Will Green, an official of the American Gaming Association, said high taxes could “burden a legal sports book with unnecessary costs” and make legal businesses unable to meet the higher payouts of illegal companies that currently operate offshore.

“It will cut the legs off of legal sports betting, quite honestly, before it has the chance to walk,” he said.

Opponents, though, say expanded gambling does more harm than the potential tax money could do good. Anita Bedell, executive director of Illinois Church Action on Alcohol and Addiction Problems, said online gambling is a “gateway” that could get kids hooked, saying children are already “bombarded with gambling ads” on social media.

Gambling industry officials estimated sports betting could net the state about $85 million in taxes.

Illinois is was not the only state betting on the U.S. Supreme Court to overturn the federal ban. Similar legislation to regulate and tax sports betting has been proposed in at least a dozen states across the country, including Indiana, Missouri, California and Massachusetts. State legislatures in West Virginia, Pennsylvania and Mississippi also passed laws in recent months.

 

 

 

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2018 Election

Nonprofit pushing Illinois to lower voting age to 16 for local elections

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“Louder Than Guns”: DC Kids Walk Out of School in Washington D.C.

While Illinois lawmakers and local officials are considering raising the legal age to smoke and own firearms, a push to lower the voting age is gaining steam.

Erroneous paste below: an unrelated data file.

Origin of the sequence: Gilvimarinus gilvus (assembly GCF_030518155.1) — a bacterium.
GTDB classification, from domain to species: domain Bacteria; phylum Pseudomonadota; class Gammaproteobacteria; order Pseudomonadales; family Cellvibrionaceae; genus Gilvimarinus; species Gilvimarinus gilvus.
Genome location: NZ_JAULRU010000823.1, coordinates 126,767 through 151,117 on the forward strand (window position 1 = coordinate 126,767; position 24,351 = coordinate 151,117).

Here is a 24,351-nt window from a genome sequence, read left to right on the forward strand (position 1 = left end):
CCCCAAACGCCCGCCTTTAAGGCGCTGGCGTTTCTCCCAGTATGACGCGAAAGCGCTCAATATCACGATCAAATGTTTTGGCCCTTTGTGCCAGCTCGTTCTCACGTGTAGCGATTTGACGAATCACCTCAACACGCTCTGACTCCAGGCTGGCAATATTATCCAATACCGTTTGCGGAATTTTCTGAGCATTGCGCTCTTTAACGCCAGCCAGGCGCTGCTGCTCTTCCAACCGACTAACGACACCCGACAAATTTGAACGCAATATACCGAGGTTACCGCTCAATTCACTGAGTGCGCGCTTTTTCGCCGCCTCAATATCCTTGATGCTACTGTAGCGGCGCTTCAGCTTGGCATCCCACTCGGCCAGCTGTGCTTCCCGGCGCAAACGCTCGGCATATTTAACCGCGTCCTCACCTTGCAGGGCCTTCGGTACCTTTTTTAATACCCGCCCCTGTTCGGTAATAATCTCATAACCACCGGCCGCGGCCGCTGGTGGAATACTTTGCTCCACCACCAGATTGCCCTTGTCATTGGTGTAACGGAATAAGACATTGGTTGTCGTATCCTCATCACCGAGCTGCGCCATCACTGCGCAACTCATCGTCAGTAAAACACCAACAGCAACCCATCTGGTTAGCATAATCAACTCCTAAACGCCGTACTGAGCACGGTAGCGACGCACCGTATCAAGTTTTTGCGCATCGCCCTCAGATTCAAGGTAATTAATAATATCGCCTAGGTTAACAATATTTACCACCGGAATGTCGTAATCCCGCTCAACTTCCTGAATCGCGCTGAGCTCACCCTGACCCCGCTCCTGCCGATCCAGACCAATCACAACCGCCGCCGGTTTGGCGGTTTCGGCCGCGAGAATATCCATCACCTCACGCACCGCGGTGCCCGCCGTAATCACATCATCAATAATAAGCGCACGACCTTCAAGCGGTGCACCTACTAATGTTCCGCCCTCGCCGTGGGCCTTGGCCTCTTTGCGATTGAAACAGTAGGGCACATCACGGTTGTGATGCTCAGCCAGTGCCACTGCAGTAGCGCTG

Vote 16 Illinois is a chapter of Vote 16 USA, a nonprofit with a goal to lower the legal voting age requirements for local elections. The group is working with state lawmakers to start the conversation about getting 16-year-olds the right to vote.

Brandon Klugman, with Vote 16’s national chapter, said that voting at 16 sets the tone for civic participation in later years.

“When people vote in the first election they’re eligible for, they’re much more likely to continue voting in subsequent elections,” he said.

Perhaps more compelling to detractors of allowing a 16-year-old to vote in local elections: If they’re already working and paying taxes, shouldn’t they have a say in that process?

“Young people who are working and paying taxes are definitely aware of that fact,” Klugman said.

When asked why it’s acceptable for a young person to vote five years before they can buy cigarettes, as was approved by the Illinois Senate in April, Klugman said the timelines aren’t comparable.

“Each age line should be set at what makes the most sense in that particular behavior and that particular activity,” he said.

Allowing local votes at 16 would require changing the state’s constitution. The Illinois Constitution would have to be amended to allow only home-rule municipalities the option to lower their age requirement. It’s not impossible. It was changed via referendum in 1988 to lower the voting age from 21 to 18, where it stands now.

Eighteen would still be the age limit for elections with federal consequences.

 

Article by the Cole Lauterbach, for more INN News visit ILnews.org